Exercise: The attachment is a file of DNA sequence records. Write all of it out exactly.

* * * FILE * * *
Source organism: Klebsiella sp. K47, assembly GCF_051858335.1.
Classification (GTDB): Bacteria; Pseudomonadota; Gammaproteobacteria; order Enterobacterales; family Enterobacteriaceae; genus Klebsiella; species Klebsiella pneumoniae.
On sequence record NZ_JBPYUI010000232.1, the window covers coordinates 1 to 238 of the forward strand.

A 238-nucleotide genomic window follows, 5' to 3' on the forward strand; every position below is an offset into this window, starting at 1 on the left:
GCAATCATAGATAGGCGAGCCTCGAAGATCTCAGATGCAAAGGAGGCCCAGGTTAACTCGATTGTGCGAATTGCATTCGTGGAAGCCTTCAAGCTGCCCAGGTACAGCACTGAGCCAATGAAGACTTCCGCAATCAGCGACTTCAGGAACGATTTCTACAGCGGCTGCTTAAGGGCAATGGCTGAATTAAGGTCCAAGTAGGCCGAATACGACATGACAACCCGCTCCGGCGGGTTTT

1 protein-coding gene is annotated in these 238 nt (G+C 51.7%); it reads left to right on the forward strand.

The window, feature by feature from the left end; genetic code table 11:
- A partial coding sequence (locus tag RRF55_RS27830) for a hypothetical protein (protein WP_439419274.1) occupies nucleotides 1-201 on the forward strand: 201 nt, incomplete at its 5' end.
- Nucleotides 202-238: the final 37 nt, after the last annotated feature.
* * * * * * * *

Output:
Source organism: Klebsiella sp. K47, assembly GCF_051858335.1.
Classification (GTDB): Bacteria; Pseudomonadota; Gammaproteobacteria; order Enterobacterales; family Enterobacteriaceae; genus Klebsiella; species Klebsiella pneumoniae.
On sequence record NZ_JBPYUI010000232.1, the window covers coordinates 1 to 238 of the forward strand.

A 238-nucleotide genomic window follows, 5' to 3' on the forward strand; every position below is an offset into this window, starting at 1 on the left:
GCAATCATAGATAGGCGAGCCTCGAAGATCTCAGATGCAAAGGAGGCCCAGGTTAACTCGATTGTGCGAATTGCATTCGTGGAAGCCTTCAAGCTGCCCAGGTACAGCACTGAGCCAATGAAGACTTCCGCAATCAGCGACTTCAGGAACGATTTCTACAGCGGCTGCTTAAGGGCAATGGCTGAATTAAGGTCCAAGTAGGCCGAATACGACATGACAACCCGCTCCGGCGGGTTTT

1 protein-coding gene is annotated in these 238 nt (G+C 51.7%); it reads left to right on the forward strand.

The window, feature by feature from the left end; genetic code table 11:
- A partial coding sequence (locus tag RRF55_RS27830) for a hypothetical protein (protein WP_439419274.1) occupies nucleotides 1-201 on the forward strand: 201 nt, incomplete at its 5' end.
- Nucleotides 202-238: the final 37 nt, after the last annotated feature.